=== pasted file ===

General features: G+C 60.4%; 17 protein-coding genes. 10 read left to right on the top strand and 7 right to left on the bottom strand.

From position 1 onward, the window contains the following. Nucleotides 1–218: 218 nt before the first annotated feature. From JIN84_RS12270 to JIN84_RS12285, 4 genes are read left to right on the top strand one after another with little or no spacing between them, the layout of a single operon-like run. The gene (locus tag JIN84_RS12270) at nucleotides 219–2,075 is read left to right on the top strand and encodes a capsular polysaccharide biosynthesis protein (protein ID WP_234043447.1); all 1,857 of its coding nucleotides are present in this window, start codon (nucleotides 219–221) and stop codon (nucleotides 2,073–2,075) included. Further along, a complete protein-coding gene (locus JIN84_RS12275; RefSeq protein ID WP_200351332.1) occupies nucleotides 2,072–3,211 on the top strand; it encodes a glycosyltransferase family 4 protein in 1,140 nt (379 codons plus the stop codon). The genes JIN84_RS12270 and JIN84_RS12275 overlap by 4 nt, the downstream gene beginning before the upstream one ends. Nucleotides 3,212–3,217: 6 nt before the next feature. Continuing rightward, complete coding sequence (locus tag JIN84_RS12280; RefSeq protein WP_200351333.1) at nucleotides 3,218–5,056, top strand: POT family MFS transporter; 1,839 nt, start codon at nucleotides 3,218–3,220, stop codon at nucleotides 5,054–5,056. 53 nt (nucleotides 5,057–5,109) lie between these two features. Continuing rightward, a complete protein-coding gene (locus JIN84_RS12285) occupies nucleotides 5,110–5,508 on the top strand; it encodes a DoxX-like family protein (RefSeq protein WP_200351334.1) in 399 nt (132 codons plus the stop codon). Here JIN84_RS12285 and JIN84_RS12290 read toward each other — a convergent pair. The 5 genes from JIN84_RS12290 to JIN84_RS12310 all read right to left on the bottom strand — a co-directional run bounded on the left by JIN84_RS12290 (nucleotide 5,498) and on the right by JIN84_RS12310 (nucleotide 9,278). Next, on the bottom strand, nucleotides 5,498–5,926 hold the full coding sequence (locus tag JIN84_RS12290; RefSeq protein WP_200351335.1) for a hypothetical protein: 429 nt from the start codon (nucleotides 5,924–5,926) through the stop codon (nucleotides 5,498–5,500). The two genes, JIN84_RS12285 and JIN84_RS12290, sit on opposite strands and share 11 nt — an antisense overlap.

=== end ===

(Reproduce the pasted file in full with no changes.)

General features: G+C 60.4%; 17 protein-coding genes. 10 read left to right on the top strand and 7 right to left on the bottom strand.

From position 1 onward, the window contains the following. Nucleotides 1–218: 218 nt before the first annotated feature. From JIN84_RS12270 to JIN84_RS12285, 4 genes are read left to right on the top strand one after another with little or no spacing between them, the layout of a single operon-like run. The gene (locus tag JIN84_RS12270) at nucleotides 219–2,075 is read left to right on the top strand and encodes a capsular polysaccharide biosynthesis protein (protein ID WP_234043447.1); all 1,857 of its coding nucleotides are present in this window, start codon (nucleotides 219–221) and stop codon (nucleotides 2,073–2,075) included. Further along, a complete protein-coding gene (locus JIN84_RS12275; RefSeq protein ID WP_200351332.1) occupies nucleotides 2,072–3,211 on the top strand; it encodes a glycosyltransferase family 4 protein in 1,140 nt (379 codons plus the stop codon). The genes JIN84_RS12270 and JIN84_RS12275 overlap by 4 nt, the downstream gene beginning before the upstream one ends. Nucleotides 3,212–3,217: 6 nt before the next feature. Continuing rightward, complete coding sequence (locus tag JIN84_RS12280; RefSeq protein WP_200351333.1) at nucleotides 3,218–5,056, top strand: POT family MFS transporter; 1,839 nt, start codon at nucleotides 3,218–3,220, stop codon at nucleotides 5,054–5,056. 53 nt (nucleotides 5,057–5,109) lie between these two features. Continuing rightward, a complete protein-coding gene (locus JIN84_RS12285) occupies nucleotides 5,110–5,508 on the top strand; it encodes a DoxX-like family protein (RefSeq protein WP_200351334.1) in 399 nt (132 codons plus the stop codon). Here JIN84_RS12285 and JIN84_RS12290 read toward each other — a convergent pair. The 5 genes from JIN84_RS12290 to JIN84_RS12310 all read right to left on the bottom strand — a co-directional run bounded on the left by JIN84_RS12290 (nucleotide 5,498) and on the right by JIN84_RS12310 (nucleotide 9,278). Next, on the bottom strand, nucleotides 5,498–5,926 hold the full coding sequence (locus tag JIN84_RS12290; RefSeq protein WP_200351335.1) for a hypothetical protein: 429 nt from the start codon (nucleotides 5,924–5,926) through the stop codon (nucleotides 5,498–5,500). The two genes, JIN84_RS12285 and JIN84_RS12290, sit on opposite strands and share 11 nt — an antisense overlap.